Dani: Uber’s model to predict where we are actually going. Warning: fun statistics math ahead.

  David: A handsome, open source, DIY Netflix app to run on your server. BYO on the binge viewers.

  Kaeti: Research often means admitting what you don’t know and interrogating your assumptions. Scary stuff. Erika Hall breaks down why it’s so essential and how to make it happen.

  Ryan: Making self-driving cars, it turns out, is hard. Consider the split-second decisions the machine might need to make in an emergency situation and you'll understand why they're not (yet) in widespread use.

  Bert: This is why we can't have nice things.

This week's guest contributor: Retha Hill, Director of the Innovation and Entrepreneurship Lab, Professor of Practice at The Cronkite School.

Look around your non-profit newsroom. Is there anything missing? Say, a brown or black face? If the answer is yes, you are more like mainstream media in one important regard -- diversity, or lack thereof. A new Nieman Reports has eye-opening looks at Race and Reporting and makes the case for more inclusion. But what is a better read is Alex T. Williams’ look behind the numbers into why we have a diversity problem today despite the availability of young journalists of color.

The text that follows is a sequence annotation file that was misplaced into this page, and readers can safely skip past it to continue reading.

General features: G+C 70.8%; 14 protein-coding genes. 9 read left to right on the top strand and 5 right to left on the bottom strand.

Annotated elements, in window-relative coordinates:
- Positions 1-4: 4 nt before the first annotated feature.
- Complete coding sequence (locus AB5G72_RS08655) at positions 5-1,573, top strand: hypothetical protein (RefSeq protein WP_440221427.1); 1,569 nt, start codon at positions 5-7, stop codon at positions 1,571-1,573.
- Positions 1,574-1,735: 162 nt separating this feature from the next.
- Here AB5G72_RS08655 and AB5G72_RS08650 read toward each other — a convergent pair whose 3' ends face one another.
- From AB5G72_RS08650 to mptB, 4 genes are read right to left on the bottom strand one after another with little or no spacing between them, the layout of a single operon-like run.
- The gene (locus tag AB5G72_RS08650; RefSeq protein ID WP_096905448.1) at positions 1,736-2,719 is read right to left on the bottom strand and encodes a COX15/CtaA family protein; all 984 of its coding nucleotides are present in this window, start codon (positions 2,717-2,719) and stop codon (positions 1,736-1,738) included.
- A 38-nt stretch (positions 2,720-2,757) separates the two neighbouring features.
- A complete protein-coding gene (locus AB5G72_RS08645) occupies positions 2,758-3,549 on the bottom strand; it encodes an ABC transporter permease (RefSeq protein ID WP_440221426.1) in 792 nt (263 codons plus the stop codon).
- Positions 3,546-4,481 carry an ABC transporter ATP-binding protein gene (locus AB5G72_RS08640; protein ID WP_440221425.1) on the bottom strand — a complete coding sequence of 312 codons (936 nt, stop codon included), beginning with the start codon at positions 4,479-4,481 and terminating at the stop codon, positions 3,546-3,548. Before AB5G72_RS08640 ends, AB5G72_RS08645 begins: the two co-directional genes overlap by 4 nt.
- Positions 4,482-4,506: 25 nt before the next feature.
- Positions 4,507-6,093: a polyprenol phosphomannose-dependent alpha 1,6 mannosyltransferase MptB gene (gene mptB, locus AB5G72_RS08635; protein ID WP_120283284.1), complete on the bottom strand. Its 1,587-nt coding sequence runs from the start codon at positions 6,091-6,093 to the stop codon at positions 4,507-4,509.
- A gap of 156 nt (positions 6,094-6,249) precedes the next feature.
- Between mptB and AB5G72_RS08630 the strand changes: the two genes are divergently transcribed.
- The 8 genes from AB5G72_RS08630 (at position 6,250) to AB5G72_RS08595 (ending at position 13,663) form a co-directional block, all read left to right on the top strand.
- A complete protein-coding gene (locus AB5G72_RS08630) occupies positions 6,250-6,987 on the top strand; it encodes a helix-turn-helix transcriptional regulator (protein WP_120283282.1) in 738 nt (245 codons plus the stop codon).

Check it out, then look around your newsroom one more time, then look in the mirror and ask yourself what you might need to change to do better.


Each week we ask someone from outside our team to contribute a link, tool or idea. Are you our next guest star? We think you might be. Send us a note at nerds@inn.org.

SHOUT OUT

Work we admire by our journalism peers

One year in Ferguson

An immersive multimedia project from St. Louis Public Radio.

SOME OTHER STUFF

Gather ye rosebuds

LISTEN: Sick beats.

COOK: Not October yet, so still OK to share pumpkin things. But these are way more than pumpkin things.

WATCH: Squad goals to be this cool and fearless.

GIF: Summer is for getting outdoors! Seize the weekend.

get_outside

Largo 0.5.1 released!

On July 16, we tagged Largo v0.5.1 with another slew of bug fixes and updates.

Amongst the bug fixes and enhancements:

Google Custom Search results are now displayed on the standard WordPress search results page and are compatible with the standard WordPress search results conventions including the /search/search%20term and /?s=search%20term url structures.

We've also added a menu to the WordPress Admin Bar with several useful Largo-related links.

Further, we fixed a nasty bug/oversight which resulted in the optional "donate" button not displaying on smaller screens. The donate link we're referring to shows up in the site's sticky navigation.

On the documentation front, we merged a ton of developer documentation that came about as a result of our participation in the OpenNews Code Convening in Portland The developer docs now include:

  • Revised technical notes
  • Instructions for setting up a development environment (based on the development rig we use at INN)
  • Details for working with Largo to create Child Themes
  • A first pass at Largo API documentation

A special note on a breaking change -- if you redefined largo_load_more_posts in your child theme, you will need to update it with code from this release, as the old logic will fail to load the correct posts.